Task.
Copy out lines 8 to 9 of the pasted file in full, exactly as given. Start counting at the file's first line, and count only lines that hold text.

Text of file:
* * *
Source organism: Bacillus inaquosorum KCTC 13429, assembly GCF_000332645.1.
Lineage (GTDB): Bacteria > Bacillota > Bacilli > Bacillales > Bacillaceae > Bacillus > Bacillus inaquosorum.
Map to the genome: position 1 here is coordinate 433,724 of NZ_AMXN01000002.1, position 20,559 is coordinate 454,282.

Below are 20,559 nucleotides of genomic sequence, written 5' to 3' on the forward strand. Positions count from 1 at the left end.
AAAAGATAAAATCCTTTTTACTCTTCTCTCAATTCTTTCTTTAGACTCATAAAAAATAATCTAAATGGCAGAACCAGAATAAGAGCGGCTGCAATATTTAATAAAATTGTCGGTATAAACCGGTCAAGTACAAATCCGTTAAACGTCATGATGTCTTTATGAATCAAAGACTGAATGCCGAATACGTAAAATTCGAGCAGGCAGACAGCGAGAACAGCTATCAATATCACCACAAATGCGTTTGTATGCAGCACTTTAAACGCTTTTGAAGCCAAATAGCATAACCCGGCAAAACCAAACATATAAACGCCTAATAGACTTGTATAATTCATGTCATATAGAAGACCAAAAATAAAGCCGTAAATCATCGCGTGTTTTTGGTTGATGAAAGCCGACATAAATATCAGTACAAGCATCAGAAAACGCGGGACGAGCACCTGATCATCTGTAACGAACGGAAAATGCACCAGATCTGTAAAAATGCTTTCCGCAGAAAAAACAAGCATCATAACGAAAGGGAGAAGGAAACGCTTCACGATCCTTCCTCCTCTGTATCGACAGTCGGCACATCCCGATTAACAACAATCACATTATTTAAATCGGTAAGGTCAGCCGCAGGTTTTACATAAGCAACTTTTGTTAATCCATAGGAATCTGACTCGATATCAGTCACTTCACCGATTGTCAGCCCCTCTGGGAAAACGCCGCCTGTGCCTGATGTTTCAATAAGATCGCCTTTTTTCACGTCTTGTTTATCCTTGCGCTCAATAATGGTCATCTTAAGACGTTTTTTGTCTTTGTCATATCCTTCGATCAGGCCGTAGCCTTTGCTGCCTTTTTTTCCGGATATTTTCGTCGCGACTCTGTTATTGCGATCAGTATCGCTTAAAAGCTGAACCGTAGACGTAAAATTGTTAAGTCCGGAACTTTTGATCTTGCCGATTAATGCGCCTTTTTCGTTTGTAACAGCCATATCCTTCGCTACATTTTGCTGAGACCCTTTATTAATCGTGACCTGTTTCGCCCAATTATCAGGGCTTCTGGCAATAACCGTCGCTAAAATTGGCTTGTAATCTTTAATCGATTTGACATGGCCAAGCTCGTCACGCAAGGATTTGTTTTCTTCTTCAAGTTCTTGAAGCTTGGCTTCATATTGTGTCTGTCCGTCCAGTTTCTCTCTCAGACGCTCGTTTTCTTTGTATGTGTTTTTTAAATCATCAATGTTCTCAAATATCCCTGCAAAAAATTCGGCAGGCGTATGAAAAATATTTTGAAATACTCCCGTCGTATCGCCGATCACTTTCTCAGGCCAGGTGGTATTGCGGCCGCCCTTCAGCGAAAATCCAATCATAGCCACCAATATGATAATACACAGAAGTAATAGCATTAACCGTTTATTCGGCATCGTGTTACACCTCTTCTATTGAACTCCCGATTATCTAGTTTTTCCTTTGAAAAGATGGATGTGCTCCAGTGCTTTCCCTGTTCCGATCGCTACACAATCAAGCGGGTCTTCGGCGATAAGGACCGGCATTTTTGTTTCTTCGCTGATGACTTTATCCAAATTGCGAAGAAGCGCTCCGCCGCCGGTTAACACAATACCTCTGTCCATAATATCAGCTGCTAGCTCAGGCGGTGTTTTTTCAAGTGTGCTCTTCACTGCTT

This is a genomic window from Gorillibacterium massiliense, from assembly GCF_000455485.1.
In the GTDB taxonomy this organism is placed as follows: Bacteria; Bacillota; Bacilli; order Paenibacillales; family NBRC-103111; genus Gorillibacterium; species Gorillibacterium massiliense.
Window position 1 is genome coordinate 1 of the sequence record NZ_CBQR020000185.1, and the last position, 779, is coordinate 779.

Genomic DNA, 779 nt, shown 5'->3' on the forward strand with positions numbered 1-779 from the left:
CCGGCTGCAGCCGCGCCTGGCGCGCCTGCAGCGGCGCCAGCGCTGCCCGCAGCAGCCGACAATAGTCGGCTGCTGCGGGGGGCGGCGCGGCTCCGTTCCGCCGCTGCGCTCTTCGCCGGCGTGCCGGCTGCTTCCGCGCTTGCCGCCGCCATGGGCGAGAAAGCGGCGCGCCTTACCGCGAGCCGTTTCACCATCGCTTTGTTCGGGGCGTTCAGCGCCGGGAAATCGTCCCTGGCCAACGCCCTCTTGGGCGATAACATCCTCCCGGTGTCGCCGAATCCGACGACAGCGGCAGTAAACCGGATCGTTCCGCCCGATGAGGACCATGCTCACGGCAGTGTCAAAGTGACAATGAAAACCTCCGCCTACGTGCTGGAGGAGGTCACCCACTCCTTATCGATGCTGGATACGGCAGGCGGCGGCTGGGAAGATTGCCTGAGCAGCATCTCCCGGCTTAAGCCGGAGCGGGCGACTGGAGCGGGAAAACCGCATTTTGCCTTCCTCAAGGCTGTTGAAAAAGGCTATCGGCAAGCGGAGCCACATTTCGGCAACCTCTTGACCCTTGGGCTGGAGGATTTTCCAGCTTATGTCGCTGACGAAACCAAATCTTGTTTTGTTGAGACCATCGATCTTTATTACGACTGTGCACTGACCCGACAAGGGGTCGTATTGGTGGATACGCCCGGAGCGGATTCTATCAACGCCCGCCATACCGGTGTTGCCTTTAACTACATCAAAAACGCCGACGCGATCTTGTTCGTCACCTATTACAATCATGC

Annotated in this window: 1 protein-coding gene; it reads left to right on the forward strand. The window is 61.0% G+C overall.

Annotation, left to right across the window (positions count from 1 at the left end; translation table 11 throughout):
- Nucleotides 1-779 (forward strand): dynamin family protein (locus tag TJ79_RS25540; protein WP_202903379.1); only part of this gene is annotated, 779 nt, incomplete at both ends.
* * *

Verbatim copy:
Window position 1 is genome coordinate 1 of the sequence record NZ_CBQR020000185.1, and the last position, 779, is coordinate 779.

Genomic DNA, 779 nt, shown 5'->3' on the forward strand with positions numbered 1-779 from the left: